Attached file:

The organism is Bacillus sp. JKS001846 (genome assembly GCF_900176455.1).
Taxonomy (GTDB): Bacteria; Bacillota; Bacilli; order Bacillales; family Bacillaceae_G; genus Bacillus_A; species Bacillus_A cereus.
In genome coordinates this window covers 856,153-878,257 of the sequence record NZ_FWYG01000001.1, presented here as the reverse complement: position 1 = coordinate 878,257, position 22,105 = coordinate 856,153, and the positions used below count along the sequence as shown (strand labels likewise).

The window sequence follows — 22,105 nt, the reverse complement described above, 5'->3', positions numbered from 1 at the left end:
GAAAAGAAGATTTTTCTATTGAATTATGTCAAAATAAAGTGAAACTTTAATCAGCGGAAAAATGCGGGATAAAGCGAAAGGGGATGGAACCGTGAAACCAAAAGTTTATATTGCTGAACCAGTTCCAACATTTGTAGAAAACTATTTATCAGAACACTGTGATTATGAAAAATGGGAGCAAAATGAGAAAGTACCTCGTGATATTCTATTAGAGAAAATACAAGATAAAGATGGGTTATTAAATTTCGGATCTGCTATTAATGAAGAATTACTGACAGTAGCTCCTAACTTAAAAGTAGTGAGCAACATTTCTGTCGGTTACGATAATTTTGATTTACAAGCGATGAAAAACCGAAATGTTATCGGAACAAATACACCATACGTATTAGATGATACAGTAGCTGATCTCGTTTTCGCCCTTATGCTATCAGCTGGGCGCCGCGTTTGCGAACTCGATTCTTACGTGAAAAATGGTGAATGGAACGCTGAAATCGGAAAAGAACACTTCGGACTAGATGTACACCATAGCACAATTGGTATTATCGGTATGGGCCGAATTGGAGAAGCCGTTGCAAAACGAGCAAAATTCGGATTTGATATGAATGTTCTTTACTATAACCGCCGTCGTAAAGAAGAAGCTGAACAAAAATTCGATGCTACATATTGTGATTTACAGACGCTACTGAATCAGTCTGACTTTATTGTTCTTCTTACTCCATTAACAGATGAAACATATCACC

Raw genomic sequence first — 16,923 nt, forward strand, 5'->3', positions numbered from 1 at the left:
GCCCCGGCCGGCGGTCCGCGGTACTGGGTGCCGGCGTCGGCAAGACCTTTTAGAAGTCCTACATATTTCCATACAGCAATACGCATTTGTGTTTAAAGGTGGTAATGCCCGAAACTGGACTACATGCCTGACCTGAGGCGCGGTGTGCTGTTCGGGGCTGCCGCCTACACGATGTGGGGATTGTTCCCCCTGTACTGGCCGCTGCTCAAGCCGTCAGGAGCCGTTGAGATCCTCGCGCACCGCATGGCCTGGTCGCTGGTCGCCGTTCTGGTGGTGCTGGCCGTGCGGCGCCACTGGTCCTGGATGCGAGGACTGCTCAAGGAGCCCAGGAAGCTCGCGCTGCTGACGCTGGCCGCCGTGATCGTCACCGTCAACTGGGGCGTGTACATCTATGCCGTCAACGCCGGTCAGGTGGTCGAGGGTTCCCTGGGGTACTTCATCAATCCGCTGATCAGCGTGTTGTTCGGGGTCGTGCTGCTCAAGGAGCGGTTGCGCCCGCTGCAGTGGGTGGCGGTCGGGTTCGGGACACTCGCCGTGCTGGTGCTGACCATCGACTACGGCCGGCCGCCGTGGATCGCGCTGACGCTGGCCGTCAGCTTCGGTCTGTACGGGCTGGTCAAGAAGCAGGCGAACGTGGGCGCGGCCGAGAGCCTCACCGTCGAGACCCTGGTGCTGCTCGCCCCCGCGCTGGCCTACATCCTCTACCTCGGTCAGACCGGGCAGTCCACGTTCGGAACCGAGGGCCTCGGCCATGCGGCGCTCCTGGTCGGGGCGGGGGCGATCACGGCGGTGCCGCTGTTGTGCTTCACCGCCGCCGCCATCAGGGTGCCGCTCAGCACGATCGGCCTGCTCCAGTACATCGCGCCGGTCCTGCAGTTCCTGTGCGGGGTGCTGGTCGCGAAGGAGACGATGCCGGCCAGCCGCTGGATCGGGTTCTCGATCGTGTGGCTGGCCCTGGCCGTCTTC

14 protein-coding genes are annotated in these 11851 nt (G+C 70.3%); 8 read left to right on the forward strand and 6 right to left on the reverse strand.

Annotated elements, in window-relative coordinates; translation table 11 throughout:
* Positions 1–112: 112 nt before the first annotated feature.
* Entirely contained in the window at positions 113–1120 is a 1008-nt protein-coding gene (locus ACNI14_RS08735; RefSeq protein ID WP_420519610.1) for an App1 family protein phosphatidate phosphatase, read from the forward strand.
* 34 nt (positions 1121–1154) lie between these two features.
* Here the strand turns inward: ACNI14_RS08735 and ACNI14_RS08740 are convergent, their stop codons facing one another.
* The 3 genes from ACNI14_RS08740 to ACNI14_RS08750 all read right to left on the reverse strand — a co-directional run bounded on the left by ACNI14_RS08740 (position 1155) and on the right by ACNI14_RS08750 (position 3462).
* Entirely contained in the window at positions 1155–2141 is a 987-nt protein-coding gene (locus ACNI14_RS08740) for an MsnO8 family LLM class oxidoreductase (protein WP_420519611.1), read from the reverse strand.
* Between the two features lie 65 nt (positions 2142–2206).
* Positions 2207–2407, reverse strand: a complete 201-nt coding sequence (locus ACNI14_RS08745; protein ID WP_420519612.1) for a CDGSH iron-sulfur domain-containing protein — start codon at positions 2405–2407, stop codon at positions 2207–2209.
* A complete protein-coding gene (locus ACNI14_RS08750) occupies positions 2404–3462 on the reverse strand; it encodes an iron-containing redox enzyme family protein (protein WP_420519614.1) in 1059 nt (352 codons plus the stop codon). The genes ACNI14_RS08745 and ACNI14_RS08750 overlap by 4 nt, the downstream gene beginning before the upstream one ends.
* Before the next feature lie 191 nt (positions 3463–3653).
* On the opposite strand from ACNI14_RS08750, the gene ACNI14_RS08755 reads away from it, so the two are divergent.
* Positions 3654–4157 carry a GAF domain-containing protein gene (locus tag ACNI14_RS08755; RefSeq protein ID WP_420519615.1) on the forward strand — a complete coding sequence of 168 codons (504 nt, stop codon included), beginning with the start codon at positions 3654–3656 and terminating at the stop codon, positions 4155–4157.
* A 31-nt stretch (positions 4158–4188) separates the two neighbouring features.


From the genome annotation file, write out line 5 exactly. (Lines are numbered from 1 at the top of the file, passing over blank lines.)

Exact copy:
GAAAAGAAGATTTTTCTATTGAATTATGTCAAAATAAAGTGAAACTTTAATCAGCGGAAAAATGCGGGATAAAGCGAAAGGGGATGGAACCGTGAAACCAAAAGTTTATATTGCTGAACCAGTTCCAACATTTGTAGAAAACTATTTATCAGAACACTGTGATTATGAAAAATGGGAGCAAAATGAGAAAGTACCTCGTGATATTCTATTAGAGAAAATACAAGATAAAGATGGGTTATTAAATTTCGGATCTGCTATTAATGAAGAATTACTGACAGTAGCTCCTAACTTAAAAGTAGTGAGCAACATTTCTGTCGGTTACGATAATTTTGATTTACAAGCGATGAAAAACCGAAATGTTATCGGAACAAATACACCATACGTATTAGATGATACAGTAGCTGATCTCGTTTTCGCCCTTATGCTATCAGCTGGGCGCCGCGTTTGCGAACTCGATTCTTACGTGAAAAATGGTGAATGGAACGCTGAAATCGGAAAAGAACACTTCGGACTAGATGTACACCATAGCACAATTGGTATTATCGGTATGGGCCGAATTGGAGAAGCCGTTGCAAAACGAGCAAAATTCGGATTTGATATGAATGTTCTTTACTATAACCGCCGTCGTAAAGAAGAAGCTGAACAAAAATTCGATGCTACATATTGTGATTTACAGACGCTACTGAATCAGTCTGACTTTATTGTTCTTCTTACTCCATTAACAGATGAAACATATCACC